I’d really like to get one of the maintainers to look at this. I think we’re off to a good start, but they’re the ones most likely to think up any serious objections. After that we can iterate.

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Yes, I mostly agree as well. Although as @mofosyne says 4. should be reformulated to either say that:

  1. the first of several attributes with the same name takes precedence: affects also {dir=rtl dir=auto}, or
  2. it’s the author’s responsibility (similar to 6.), which I actually prefer to make implementations easier.

I’d probably rather white-list elements that may contain attributes than saying “all of them can”. What about block quotes, lists, list items, hard line breaks or even inline HTML?

We may also want to restrict the {} to its own line at the end of a (nonempty) paragraph (RTL use case) or block quote to enhance readability and make clashes even more unlikely:

This is a paragraph with a lot of text. That's why it's somewhat hard to make out there is an attribute attached to it unless it's on another line.

> This is a block quote.
> {.some-class}

To attach attributes to the entire list I guess this could work:

- item one
- item two

But adding attributes to individual list items seems very tricky. How do you know whether the target is the last list item or the entire list? (Or even the last paragraph of the last list item?) It might be possible to distinguish these using indentation, but unless someone comes up with a good use case, I think we should not support attributes on list items to avoid confusion. Of course, you could argue that if the {} doesn’t have to be on its own line (like I just proposed) it would be somewhat easier to attach it to list items, but I’m not sure it’s worth the trouble.

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One solution could be to treat newline + {.some-class} as 'entire block operators, and {.some-class} at the end of a line as individual item operators (with the exception of text only paragraphs.


Normal list with indivudal item styling and block styling:

- item one {.some-class}
- item two {.some-class}

This is a paragraph with an ignored class.

This is a paragraph with a lot of text. That's why it's somewhat hard to make out there is an attribute. {.this-class-is-ignored-and-left-as-it-is-in-text}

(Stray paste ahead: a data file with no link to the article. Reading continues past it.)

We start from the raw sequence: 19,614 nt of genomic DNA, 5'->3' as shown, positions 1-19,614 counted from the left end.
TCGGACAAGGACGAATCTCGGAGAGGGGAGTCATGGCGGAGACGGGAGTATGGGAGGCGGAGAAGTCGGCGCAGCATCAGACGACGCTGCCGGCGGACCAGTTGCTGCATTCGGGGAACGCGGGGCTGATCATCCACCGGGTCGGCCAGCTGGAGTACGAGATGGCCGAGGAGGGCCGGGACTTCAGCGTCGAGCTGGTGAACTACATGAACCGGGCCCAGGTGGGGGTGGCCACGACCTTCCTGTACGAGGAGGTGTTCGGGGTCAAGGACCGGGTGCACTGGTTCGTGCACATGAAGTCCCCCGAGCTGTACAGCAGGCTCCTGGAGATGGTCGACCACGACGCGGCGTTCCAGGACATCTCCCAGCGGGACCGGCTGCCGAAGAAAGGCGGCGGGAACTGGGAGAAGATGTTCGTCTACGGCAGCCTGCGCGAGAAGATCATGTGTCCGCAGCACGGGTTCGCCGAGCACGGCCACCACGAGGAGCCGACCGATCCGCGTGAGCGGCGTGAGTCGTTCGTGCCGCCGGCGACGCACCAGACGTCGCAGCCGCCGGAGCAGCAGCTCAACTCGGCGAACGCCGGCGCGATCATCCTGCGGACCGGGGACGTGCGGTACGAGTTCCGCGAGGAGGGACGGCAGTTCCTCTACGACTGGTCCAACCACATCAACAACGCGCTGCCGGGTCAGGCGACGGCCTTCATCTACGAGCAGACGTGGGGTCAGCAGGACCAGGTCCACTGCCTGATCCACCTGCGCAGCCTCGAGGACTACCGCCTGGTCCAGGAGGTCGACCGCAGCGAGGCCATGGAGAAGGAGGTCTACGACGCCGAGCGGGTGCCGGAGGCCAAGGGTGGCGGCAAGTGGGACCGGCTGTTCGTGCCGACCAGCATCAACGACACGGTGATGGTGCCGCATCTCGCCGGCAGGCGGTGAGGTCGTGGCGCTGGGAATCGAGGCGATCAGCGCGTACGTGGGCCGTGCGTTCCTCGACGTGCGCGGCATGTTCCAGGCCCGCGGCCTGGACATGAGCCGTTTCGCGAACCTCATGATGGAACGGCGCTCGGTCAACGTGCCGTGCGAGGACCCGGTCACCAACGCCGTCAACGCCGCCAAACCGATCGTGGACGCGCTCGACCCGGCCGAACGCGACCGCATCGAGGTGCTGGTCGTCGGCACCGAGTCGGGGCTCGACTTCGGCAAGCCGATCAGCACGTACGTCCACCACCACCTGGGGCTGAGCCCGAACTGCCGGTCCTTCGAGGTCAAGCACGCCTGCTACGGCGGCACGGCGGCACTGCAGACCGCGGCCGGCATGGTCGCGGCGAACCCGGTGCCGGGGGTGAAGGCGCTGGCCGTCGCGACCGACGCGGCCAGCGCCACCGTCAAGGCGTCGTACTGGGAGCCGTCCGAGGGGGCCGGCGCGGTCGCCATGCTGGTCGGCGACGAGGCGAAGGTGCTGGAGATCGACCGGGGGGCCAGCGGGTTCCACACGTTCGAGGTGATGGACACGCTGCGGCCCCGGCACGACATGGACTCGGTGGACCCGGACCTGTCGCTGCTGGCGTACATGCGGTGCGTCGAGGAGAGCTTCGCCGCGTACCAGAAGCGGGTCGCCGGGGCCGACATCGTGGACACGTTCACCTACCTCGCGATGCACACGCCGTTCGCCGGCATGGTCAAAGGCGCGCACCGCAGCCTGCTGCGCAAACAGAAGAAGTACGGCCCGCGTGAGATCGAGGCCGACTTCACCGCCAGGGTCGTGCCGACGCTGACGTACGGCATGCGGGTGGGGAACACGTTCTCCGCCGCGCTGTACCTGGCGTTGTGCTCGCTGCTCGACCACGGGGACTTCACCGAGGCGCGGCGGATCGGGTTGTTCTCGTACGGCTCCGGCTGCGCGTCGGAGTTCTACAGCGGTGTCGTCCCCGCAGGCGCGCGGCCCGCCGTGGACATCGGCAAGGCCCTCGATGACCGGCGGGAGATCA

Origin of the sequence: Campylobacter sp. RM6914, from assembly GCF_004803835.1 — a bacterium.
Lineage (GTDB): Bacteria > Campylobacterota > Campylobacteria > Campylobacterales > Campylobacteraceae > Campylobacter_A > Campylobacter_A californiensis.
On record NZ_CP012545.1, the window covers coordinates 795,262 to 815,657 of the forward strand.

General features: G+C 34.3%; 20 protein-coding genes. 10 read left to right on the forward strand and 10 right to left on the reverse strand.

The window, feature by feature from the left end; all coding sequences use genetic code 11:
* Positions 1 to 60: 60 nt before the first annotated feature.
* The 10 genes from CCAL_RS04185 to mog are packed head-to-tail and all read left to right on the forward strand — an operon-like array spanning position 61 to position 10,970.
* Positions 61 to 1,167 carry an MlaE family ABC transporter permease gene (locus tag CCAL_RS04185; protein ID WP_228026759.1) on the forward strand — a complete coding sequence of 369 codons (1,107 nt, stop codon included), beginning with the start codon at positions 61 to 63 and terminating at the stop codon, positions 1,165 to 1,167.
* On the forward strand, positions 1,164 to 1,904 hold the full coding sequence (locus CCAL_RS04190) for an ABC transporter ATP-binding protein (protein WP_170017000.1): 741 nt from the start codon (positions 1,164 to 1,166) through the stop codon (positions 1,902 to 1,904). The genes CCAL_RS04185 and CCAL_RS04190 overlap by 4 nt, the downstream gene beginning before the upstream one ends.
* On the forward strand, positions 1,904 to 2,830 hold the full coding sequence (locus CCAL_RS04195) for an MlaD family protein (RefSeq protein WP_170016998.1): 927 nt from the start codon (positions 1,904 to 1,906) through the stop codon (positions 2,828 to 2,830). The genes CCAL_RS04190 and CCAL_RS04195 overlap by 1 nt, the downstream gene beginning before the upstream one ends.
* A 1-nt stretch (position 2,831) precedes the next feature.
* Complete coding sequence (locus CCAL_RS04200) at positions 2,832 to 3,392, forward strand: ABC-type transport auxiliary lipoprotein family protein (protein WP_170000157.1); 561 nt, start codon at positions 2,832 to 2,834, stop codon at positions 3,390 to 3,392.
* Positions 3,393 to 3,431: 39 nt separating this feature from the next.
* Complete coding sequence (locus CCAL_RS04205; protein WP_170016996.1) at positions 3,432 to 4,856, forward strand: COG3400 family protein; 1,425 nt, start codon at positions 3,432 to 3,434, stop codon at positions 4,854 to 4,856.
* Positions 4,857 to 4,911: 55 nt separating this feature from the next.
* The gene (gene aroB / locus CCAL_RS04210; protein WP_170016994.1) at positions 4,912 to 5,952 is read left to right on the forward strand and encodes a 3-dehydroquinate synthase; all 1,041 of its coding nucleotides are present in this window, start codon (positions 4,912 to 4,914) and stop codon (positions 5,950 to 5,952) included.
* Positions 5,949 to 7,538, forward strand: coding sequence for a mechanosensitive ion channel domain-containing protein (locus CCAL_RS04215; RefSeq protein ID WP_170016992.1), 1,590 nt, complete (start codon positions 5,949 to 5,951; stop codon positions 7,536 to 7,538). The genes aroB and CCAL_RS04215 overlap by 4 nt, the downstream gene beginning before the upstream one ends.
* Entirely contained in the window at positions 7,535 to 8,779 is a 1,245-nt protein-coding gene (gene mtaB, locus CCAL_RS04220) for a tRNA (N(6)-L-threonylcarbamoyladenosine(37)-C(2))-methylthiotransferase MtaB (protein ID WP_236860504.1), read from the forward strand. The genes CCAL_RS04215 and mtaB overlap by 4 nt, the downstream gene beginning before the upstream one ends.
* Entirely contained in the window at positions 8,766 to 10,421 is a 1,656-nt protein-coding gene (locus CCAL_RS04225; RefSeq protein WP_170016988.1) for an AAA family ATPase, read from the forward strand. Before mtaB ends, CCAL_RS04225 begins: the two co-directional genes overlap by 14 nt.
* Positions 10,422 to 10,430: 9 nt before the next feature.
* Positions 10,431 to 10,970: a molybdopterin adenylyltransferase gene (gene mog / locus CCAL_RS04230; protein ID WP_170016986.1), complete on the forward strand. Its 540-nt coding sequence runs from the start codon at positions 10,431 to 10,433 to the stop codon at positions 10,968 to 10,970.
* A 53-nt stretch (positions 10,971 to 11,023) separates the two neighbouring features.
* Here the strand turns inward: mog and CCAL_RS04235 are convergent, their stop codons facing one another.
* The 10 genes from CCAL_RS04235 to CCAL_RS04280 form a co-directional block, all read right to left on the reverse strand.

Is that it? Any objection, or refinement? Should this feature request be place in now?

I have put a draft together and made a pull request (although discussion should stay here). Let’s see where this goes.

Paragraphs, block quotes and lists are left out for the moment as it’s really quite tricky and will probably have to be indentation-sensitive.

kk, issue thread posted in btw, just make sure it matches. If not, then let me know what needs to be changed (or change yours).

Wonder if the spec should highlight all ‘syntactic sugars’ and keep it seperate… since I would imagine a good parser would first scan the page… convert all ‘syntactic sugars’ to it’s main form (Maybe that can be a feature for keeping things consistent), before processing the page properly into html. Might help simplify implementation. Should that be a different issue?

I think there is an essential attribute that I miss from almost all lightweight markup codes: natural languages.

Having language as an special attribute ( :lang [such as in :en, :de or :grc]), enables text hyphenation. Text hyphenation is part of HTML. And it improves text readability in some contexts.

Syntax is taken from Textile. I think the colon makes sense for language, since language in CSS is a pseudo-element, selected with a starting colon plus the language code.

The issue with the consistent attribute syntax is that basic attributes can be only applied to some elements. I think that attributes for class, id and language should be available for all elements, either block elements or inline elements.

Otherwise, it would be impossible to specify that an emphasized element is in a foreign language. Or that it belongs to a class. Or that it has the specified id.